My first experience of sacrament was, quite literally, all a blur. My parents brought me for baptism when I was 3 months old. Vision gradually improves over the first few months after birth, but my eyes probably weren’t much better than 20/80 when I was carried to font. Ophthalmologists call that “partially sighted.” Yet that is considerable development from newborn days. Standard eyesight for a newborn is horrendous: 20/400 vision is standard. At three months, babies can recognize shapes and objects and they begin grasping for the objects they see. That explains why I was fixated, as I am told, on grabbing my grandfather’s ears after he lifted me out of the water. Head wet and ontological change conferred, grace came over me and all I could see was the blurry outline of an earlobe.
When I am attentive to my beginnings, I discover meaningful events from the past that disclose interpretative pictures for the future. From the sacrament of life given to me on August 20, 1978 (my birthday) to the date of my baptism three months later, vision improved and I slowly discovered the world into which I was born. From birth, sight depends on a process of physical maturity begun in infancy, progressing from blindness to partial sight to full visual acuity. At three months, I was unable to trace all that happened at the font. From my grandfather’s priestly hands dipping into the font, the pouring of sacramental water over me, the presence of all my family surrounding me, I was unable to recognize all those present, to track the sacramental motion coming towards me. I was baptized at an age where babies possess “partial sight.” My physical condition then speaks to the spiritual condition I’ve known ever since.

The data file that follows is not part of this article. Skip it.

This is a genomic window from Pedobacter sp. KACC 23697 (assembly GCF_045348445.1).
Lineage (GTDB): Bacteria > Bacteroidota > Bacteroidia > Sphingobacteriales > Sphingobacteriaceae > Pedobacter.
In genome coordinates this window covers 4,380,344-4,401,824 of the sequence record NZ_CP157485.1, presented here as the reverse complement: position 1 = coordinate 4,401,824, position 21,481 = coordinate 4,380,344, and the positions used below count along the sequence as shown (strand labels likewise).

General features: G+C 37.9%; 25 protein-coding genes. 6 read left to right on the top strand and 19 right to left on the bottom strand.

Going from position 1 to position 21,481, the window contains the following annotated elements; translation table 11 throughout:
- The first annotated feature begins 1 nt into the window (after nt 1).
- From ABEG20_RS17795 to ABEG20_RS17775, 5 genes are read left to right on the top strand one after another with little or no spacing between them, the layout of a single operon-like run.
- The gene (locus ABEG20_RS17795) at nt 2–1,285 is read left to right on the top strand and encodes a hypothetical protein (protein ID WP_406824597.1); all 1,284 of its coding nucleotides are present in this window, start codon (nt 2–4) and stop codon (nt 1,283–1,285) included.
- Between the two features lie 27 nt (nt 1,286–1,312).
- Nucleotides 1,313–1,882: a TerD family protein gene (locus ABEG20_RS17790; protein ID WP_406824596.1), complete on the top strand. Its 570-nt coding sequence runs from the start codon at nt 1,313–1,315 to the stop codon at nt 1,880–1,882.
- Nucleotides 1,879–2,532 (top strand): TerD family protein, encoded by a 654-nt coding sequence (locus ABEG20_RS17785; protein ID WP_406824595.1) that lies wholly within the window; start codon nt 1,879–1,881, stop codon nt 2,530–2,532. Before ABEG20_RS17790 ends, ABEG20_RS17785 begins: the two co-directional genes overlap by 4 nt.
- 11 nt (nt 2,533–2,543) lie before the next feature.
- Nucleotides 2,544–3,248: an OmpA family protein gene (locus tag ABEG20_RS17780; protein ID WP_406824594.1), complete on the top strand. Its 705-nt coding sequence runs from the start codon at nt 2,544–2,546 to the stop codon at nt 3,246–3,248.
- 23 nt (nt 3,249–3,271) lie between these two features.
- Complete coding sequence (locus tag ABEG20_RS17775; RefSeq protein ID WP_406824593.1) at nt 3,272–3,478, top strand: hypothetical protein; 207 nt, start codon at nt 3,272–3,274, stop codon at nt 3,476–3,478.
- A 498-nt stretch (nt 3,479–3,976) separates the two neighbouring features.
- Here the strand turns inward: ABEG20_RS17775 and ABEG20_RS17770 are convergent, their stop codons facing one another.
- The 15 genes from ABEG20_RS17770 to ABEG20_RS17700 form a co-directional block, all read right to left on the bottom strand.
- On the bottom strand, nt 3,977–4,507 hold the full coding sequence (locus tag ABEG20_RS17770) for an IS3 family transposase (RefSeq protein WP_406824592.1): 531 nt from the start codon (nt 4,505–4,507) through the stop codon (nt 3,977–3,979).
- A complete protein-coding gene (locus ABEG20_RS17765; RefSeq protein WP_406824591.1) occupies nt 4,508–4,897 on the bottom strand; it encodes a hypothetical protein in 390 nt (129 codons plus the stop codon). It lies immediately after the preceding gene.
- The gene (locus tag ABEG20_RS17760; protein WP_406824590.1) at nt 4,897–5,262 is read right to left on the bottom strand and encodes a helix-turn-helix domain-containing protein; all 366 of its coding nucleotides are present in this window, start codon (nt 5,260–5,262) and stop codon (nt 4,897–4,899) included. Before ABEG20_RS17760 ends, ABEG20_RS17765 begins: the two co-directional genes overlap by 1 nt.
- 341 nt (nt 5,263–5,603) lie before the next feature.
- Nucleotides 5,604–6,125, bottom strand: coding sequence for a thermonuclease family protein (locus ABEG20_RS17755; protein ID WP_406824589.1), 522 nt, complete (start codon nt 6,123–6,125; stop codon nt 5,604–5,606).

As I write these words aged 33 years and 3 months, I’ve spent the last 33 years maturing in this spiritual stage of partial sight. I am immature and see very little. I will spend the rest of my life on earth in this middle stage of partial sight. “For now I see in a mirror dimly, but then face to face. Now I know in part; then I shall know fully, even as I have been fully known.” Much of what I see is opaque, yet I recognize grace moving in my direction every day.
Georges Bernanos’ summarizes his masterful novel, The Diary of a Young Priest, with a powerful statement that inspires me to begin a blog that searches for God’s sacramental presence all around. “Grace is everywhere,” Bernanos writes. For all that is seen and unseen, I pray for the transformation of vision so that I might grow into the likeness of Christ. I’m not sure what kind of shape these blog posts will take. I’m open to the varied twists and turns that an act of discovery requires. But that ongoing discovery of the beauty of the Lord is “the one thing needful.” Eugen Rosenstock Huessy stated “a man writes a book to survive.” I might modify that statement for my own purposes and say that a man writes anything at all so that he might see the living Lord more clearly.